Relating Abstract Concepts of Chemical Engineering Thermodynamics to Current, Real-World Problems


  • Marco Castaldi Columbia University
  • Lucas Dorazio Columbia University
  • Nada Assaf-Anid Columbia University


In this paper we present the current, highly visible environmental problem of Methyl tert-butyl Ether (MTBE) contamination in groundwater that was given to students taking process thermodynamics. They were asked to propose solutions using the principles learned in class. The purpose was to give chemical engineering students a better understanding of the subject of thermodynamics. The problem incorporated abstract thermodynamic concepts, such as fugacity, solubility, and multiphase equilibrium, and attempted to apply these concepts to a relevant and practical situation that students can relate to. More specifically, it required the students to derive the proper thermodynamic relationships for the separation of 1-2% MTBE from an aqueous solution containing 5-10% n-heptane, used as a surrogate for gasoline.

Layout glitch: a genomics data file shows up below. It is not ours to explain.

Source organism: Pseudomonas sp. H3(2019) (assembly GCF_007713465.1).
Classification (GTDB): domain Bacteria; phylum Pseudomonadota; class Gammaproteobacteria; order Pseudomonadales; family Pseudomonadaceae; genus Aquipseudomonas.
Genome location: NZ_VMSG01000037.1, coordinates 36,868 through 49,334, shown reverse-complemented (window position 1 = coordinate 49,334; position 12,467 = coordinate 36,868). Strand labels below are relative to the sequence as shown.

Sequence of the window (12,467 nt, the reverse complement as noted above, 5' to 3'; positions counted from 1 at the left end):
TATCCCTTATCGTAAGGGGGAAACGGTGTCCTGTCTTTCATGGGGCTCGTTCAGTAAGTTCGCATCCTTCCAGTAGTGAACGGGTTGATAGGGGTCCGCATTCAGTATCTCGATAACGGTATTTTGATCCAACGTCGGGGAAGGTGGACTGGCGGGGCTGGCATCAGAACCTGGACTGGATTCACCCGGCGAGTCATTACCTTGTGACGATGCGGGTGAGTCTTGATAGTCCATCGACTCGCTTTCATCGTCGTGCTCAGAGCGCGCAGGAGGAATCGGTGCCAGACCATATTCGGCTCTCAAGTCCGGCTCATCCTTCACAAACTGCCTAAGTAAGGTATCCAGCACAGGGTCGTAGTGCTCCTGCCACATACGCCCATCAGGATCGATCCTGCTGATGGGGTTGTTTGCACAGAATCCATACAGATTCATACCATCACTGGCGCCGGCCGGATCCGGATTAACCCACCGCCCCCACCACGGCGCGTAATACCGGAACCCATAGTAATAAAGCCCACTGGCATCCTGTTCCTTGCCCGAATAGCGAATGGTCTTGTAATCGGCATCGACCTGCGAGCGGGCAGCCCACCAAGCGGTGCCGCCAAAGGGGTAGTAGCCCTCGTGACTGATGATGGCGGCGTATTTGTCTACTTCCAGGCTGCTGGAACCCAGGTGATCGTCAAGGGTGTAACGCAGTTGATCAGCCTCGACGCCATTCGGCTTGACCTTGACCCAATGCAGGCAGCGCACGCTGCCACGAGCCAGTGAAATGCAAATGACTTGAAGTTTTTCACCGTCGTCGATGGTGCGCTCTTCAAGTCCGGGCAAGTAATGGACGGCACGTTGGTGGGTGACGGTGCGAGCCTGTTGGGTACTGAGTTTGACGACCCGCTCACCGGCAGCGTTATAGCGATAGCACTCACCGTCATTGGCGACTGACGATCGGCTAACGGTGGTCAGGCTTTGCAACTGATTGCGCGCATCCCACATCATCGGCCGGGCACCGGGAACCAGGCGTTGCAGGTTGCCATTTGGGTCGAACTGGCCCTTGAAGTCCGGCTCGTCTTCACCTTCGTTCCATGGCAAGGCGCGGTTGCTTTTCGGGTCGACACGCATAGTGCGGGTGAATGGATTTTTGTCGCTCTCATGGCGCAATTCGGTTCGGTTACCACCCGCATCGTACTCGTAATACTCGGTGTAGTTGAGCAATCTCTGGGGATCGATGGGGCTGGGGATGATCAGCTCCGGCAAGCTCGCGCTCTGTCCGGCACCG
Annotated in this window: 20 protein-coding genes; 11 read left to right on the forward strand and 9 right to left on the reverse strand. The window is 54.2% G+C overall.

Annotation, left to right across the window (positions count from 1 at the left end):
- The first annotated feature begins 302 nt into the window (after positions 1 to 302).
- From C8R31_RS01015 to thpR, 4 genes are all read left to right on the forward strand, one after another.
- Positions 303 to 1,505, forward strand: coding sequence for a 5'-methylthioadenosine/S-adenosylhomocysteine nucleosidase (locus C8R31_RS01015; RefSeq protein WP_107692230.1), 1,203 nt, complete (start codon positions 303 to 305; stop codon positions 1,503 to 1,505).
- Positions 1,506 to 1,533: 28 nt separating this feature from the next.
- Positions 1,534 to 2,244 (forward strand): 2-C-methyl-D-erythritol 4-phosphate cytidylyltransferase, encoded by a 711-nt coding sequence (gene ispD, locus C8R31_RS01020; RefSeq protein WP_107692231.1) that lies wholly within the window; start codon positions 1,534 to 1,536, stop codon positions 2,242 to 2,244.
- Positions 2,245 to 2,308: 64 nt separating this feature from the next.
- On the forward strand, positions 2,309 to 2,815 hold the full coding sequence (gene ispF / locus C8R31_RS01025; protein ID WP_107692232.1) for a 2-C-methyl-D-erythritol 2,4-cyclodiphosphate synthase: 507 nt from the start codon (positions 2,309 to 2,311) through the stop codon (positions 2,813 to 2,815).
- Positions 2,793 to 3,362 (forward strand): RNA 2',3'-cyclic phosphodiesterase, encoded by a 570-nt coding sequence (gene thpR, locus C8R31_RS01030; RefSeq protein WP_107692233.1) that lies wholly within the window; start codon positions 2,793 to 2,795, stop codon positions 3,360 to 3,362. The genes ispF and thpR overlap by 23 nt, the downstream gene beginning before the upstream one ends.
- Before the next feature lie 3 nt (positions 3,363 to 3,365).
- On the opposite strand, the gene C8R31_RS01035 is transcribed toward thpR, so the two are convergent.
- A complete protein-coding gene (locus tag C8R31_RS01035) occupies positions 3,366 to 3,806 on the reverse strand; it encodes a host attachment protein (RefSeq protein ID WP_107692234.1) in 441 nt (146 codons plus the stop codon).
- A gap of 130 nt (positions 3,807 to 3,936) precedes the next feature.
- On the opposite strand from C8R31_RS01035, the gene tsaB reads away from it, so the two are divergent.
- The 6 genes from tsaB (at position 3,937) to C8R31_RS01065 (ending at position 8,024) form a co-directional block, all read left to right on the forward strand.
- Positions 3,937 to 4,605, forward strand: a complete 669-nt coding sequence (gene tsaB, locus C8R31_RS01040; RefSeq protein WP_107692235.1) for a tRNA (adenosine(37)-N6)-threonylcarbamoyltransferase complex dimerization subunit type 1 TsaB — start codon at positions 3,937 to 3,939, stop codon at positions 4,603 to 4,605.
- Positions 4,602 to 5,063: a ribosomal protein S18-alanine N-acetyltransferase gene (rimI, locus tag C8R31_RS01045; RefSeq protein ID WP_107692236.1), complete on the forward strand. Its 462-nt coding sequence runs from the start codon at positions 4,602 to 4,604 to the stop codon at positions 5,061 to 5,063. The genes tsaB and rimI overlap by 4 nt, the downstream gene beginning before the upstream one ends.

Author Biographies

Marco Castaldi, Columbia University

Marco J. Castaldi is an Assistant Professor in the Earth & Environmental Engineering Department at Columbia University. He received his BS from Manhattan College and his MS and PhD from the University of California, Los Angeles, all in chemical engineering. His teaching interests lie in thermodynamics, combustion phenomena, and reaction engineering.

Lucas Dorazio, Columbia University

Lucas Dorazio is currently working toward his MSc in Chemical Engineering at Manhattan College. He received his BSc in chemical engineering from West Virginia University. He is also employed full-time by Engelhard Corporation as a Product Development Engineer.

Nada Assaf-Anid, Columbia University

Nada M. Assaf-Anid is Associate Professor and Chairperson of the Chemical Engineering Department at Manhattan College. She earned her BS and MS in Chemical Engineering from the Royal Institute of Technology in Stockholm, Sweden, and her PhD in Environmental Engineering from the University of Michigan. Her research and teaching interests are in biochemical engineering, hazardous chemicals remediation, thermodynamics, separations, and water purification.